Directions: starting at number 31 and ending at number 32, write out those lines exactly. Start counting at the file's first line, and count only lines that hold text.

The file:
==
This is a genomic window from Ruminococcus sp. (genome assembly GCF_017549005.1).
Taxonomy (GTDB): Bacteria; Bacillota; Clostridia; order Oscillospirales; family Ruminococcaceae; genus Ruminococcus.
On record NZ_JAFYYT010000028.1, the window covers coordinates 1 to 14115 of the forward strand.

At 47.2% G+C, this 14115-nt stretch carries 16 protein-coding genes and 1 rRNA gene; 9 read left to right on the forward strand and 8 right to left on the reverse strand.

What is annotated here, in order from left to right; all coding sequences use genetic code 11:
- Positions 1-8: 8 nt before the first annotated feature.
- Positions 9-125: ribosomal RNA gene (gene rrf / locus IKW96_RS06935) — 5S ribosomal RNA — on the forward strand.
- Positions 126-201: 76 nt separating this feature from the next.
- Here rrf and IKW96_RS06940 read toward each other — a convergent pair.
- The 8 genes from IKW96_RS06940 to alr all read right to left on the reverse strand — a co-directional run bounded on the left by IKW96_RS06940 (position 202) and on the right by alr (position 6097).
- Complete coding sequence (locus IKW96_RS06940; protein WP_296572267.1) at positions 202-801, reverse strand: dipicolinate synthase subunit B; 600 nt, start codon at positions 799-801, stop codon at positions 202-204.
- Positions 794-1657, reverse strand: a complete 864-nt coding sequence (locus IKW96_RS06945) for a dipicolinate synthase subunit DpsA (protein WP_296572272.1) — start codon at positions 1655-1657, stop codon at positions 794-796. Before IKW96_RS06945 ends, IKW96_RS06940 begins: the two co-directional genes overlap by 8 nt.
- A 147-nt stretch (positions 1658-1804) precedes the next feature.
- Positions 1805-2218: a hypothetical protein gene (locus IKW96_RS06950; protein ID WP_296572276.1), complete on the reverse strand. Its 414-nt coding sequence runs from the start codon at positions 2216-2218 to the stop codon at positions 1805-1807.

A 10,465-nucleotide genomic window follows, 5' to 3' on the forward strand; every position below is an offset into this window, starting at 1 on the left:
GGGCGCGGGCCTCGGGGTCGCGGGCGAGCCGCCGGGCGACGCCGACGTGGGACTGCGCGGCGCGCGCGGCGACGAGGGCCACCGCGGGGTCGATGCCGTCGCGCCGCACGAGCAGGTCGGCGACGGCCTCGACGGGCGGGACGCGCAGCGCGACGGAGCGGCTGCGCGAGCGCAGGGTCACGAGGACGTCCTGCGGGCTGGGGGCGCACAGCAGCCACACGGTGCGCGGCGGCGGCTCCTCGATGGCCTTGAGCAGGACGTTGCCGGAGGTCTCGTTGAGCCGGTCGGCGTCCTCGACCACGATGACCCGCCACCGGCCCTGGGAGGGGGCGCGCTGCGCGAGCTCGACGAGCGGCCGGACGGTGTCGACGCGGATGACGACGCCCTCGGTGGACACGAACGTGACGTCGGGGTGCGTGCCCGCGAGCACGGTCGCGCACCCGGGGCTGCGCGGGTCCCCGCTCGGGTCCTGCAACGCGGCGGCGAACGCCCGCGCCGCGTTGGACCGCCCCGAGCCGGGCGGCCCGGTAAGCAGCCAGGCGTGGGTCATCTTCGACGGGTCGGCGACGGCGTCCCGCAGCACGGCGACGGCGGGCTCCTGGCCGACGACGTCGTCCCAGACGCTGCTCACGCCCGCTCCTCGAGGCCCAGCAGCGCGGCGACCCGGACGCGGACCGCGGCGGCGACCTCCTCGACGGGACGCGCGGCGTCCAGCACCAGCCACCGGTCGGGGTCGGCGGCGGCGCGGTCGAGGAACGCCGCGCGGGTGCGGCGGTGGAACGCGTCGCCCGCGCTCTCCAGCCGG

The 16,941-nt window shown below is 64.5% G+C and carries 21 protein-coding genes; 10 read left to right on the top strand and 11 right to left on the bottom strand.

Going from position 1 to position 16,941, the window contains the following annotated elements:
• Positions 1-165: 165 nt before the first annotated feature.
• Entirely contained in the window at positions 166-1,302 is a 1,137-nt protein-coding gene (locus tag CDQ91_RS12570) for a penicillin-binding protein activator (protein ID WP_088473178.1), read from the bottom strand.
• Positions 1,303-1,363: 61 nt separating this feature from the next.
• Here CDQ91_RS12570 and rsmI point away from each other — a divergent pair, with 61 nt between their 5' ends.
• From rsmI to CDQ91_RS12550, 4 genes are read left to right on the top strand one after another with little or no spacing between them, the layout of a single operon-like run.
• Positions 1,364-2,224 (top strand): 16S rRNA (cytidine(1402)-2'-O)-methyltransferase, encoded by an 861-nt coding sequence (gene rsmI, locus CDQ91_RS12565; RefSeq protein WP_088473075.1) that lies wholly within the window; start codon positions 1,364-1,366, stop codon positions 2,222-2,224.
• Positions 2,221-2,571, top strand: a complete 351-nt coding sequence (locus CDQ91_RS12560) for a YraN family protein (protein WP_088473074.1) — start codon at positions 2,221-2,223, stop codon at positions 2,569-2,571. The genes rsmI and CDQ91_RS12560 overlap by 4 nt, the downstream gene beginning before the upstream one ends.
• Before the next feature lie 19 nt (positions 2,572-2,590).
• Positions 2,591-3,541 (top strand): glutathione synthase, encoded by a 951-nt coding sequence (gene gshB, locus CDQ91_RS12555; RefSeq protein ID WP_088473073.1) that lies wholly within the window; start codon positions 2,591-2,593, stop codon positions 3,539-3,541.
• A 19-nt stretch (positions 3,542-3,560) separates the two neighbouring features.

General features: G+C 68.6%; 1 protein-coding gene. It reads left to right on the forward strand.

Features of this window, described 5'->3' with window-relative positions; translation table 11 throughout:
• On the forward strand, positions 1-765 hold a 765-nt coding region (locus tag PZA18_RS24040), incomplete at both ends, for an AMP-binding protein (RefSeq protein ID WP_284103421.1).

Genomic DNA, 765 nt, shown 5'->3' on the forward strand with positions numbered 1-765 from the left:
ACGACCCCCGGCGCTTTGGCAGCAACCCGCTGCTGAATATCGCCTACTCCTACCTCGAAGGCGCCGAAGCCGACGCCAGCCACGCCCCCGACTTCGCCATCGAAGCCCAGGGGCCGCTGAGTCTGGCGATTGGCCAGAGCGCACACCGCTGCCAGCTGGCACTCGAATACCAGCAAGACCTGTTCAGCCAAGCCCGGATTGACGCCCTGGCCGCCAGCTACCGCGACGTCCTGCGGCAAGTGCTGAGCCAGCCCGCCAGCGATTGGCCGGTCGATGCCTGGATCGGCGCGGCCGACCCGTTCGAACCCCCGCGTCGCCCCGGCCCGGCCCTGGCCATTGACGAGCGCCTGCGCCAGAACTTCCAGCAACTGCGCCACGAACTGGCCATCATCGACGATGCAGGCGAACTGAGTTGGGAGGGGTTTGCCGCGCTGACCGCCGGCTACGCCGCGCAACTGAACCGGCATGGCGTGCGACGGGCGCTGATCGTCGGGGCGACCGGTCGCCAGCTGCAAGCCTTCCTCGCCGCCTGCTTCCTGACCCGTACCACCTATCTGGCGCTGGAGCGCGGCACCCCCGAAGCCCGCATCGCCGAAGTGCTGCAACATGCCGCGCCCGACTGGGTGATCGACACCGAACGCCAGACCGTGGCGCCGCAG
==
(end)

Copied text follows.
• On the forward strand, positions 1-765 hold a 765-nt coding region (locus tag PZA18_RS24040), incomplete at both ends, for an AMP-binding protein (RefSeq protein ID WP_284103421.1).

Genomic DNA, 765 nt, shown 5'->3' on the forward strand with positions numbered 1-765 from the left: